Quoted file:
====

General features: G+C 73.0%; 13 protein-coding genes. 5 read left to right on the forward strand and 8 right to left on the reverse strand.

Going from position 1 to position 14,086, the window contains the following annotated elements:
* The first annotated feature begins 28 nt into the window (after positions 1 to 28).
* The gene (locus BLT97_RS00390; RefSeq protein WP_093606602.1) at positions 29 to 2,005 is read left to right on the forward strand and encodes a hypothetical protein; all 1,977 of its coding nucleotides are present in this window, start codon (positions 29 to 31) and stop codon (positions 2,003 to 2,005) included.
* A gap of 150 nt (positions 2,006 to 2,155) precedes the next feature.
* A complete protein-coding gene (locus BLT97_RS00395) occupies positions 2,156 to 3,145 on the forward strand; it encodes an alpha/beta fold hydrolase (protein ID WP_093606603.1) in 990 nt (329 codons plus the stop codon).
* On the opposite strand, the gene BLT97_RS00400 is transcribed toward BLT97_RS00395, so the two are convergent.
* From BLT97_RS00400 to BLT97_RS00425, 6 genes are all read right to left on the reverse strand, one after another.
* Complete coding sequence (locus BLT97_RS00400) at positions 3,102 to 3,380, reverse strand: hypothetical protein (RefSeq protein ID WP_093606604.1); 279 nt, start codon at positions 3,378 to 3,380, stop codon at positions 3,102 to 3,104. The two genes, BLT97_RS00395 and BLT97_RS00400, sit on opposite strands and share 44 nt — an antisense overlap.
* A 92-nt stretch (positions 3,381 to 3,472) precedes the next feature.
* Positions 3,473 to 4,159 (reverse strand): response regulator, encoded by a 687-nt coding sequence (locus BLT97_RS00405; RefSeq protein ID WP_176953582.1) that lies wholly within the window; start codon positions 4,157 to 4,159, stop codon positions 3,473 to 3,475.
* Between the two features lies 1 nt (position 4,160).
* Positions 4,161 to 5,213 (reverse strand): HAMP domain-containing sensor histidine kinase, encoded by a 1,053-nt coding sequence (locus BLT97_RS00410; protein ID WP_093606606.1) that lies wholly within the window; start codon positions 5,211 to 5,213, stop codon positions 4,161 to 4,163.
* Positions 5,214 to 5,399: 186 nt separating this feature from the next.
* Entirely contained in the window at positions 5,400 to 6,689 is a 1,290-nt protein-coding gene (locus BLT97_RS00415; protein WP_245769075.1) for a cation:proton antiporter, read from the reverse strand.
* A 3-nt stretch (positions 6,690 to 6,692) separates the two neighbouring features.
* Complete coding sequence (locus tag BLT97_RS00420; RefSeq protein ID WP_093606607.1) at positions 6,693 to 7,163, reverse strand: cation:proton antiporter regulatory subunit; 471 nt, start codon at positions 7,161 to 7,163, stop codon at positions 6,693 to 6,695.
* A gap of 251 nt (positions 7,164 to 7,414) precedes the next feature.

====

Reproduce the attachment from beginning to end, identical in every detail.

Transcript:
General features: G+C 73.0%; 13 protein-coding genes. 5 read left to right on the forward strand and 8 right to left on the reverse strand.

Going from position 1 to position 14,086, the window contains the following annotated elements:
* The first annotated feature begins 28 nt into the window (after positions 1 to 28).
* The gene (locus BLT97_RS00390; RefSeq protein WP_093606602.1) at positions 29 to 2,005 is read left to right on the forward strand and encodes a hypothetical protein; all 1,977 of its coding nucleotides are present in this window, start codon (positions 29 to 31) and stop codon (positions 2,003 to 2,005) included.
* A gap of 150 nt (positions 2,006 to 2,155) precedes the next feature.
* A complete protein-coding gene (locus BLT97_RS00395) occupies positions 2,156 to 3,145 on the forward strand; it encodes an alpha/beta fold hydrolase (protein ID WP_093606603.1) in 990 nt (329 codons plus the stop codon).
* On the opposite strand, the gene BLT97_RS00400 is transcribed toward BLT97_RS00395, so the two are convergent.
* From BLT97_RS00400 to BLT97_RS00425, 6 genes are all read right to left on the reverse strand, one after another.
* Complete coding sequence (locus BLT97_RS00400) at positions 3,102 to 3,380, reverse strand: hypothetical protein (RefSeq protein ID WP_093606604.1); 279 nt, start codon at positions 3,378 to 3,380, stop codon at positions 3,102 to 3,104. The two genes, BLT97_RS00395 and BLT97_RS00400, sit on opposite strands and share 44 nt — an antisense overlap.
* A 92-nt stretch (positions 3,381 to 3,472) precedes the next feature.
* Positions 3,473 to 4,159 (reverse strand): response regulator, encoded by a 687-nt coding sequence (locus BLT97_RS00405; RefSeq protein ID WP_176953582.1) that lies wholly within the window; start codon positions 4,157 to 4,159, stop codon positions 3,473 to 3,475.
* Between the two features lies 1 nt (position 4,160).
* Positions 4,161 to 5,213 (reverse strand): HAMP domain-containing sensor histidine kinase, encoded by a 1,053-nt coding sequence (locus BLT97_RS00410; protein ID WP_093606606.1) that lies wholly within the window; start codon positions 5,211 to 5,213, stop codon positions 4,161 to 4,163.
* Positions 5,214 to 5,399: 186 nt separating this feature from the next.
* Entirely contained in the window at positions 5,400 to 6,689 is a 1,290-nt protein-coding gene (locus BLT97_RS00415; protein WP_245769075.1) for a cation:proton antiporter, read from the reverse strand.
* A 3-nt stretch (positions 6,690 to 6,692) separates the two neighbouring features.
* Complete coding sequence (locus tag BLT97_RS00420; RefSeq protein ID WP_093606607.1) at positions 6,693 to 7,163, reverse strand: cation:proton antiporter regulatory subunit; 471 nt, start codon at positions 7,161 to 7,163, stop codon at positions 6,693 to 6,695.
* A gap of 251 nt (positions 7,164 to 7,414) precedes the next feature.